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Silently express a differing point of view, and shrieks of "protestor!" and handcuffed tri

Written by Subject: Philosophy: Conservatism
First Amendment Crimes

Posted by Butler Shaffer at 12:20 PM

Last evening, Cindy Sheehan was arrested in the House gallery of the U.S. Capitol building - just prior to George Bush's "state of the union" harangue - for wearing a T-shirt that read: "2245 Dead. How many more?" As soon as her message was seen, a capitol gendarme screamed "protestor!," dragged her from her seat, took her outside where she was handcuffed, taken to police headquarters and charged with the crime of unlawful conduct.

This may serve to disabuse those who still cling to the naive sentiment that the Constitution has anything to do with protecting individual liberties and restraining government power. Even within legislative chambers, silent protests of state action are criminalized. The Capitol building must be immunized against any expression of dissent. It will, of course, be argued by the statists that even silent messages are disruptive of the pageantry going on below. But this concern did not prevent politicians, government officials, and other gallery attendees, from erupting into paroxysms of cheers and applause whenever il duce managed to complete a coherent sentence. These marionettes, responding to their cues, were encouraged to go into their collective frenzies on behalf of the words of a president who has openly defied the Constitution and statutory mandates, and - on a number of occasions - expressed his preference for being a dictator. Ah, but let a lone American silently express a differing point of view, and shrieks of "protestor!" and handcuffed trips to police headquarters will ensue.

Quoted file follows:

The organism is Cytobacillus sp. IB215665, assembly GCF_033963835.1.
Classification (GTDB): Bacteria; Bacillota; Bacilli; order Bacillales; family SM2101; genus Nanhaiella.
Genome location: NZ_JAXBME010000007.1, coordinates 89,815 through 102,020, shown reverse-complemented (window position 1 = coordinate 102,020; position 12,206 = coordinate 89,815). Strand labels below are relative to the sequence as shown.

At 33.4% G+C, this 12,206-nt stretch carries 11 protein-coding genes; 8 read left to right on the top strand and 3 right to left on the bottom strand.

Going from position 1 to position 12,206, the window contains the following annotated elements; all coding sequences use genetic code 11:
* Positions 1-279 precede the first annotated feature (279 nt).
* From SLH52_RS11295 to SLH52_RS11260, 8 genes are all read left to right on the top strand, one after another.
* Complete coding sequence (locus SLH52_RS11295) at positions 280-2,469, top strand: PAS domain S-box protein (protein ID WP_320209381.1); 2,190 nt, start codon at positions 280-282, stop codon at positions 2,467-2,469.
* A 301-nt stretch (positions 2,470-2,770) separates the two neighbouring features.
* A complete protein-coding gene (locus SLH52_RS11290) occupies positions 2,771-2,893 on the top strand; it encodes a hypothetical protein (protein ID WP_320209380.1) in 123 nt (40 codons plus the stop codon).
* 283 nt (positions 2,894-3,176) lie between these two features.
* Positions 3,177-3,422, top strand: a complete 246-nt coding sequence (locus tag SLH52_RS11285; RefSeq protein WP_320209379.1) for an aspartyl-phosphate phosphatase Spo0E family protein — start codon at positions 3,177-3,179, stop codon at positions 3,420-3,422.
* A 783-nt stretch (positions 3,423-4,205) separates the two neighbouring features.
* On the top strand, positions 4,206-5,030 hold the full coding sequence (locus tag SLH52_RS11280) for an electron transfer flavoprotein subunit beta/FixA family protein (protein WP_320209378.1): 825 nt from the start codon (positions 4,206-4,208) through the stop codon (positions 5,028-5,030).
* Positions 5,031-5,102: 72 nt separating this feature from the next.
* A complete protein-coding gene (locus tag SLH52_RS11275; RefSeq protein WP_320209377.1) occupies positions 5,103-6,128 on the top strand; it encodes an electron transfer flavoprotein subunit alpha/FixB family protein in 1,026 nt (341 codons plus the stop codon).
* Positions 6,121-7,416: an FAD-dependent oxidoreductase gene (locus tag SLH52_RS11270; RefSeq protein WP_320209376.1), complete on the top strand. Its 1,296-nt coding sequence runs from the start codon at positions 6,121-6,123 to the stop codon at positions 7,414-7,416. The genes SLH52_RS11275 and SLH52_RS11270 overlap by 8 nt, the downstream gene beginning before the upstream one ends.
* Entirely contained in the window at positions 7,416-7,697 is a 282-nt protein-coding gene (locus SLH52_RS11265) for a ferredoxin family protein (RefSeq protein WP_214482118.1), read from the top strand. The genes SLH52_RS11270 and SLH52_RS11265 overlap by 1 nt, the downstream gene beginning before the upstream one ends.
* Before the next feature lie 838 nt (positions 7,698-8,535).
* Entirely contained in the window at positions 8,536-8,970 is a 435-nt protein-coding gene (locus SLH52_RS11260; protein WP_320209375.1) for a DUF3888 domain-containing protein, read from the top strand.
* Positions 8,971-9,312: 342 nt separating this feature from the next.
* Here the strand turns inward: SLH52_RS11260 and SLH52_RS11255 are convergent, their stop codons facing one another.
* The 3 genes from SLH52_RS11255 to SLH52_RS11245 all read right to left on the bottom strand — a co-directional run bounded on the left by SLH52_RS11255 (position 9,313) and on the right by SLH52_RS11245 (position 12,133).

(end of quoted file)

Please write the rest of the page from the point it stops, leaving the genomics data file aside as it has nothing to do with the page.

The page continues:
I wonder whatever happened to those Republicans and other conservatives who used to pretend that they distrusted government power, which required restraint in order to protect individual liberties. In their view, it is now the individual who is to be distrusted and restrained in order to protect government power.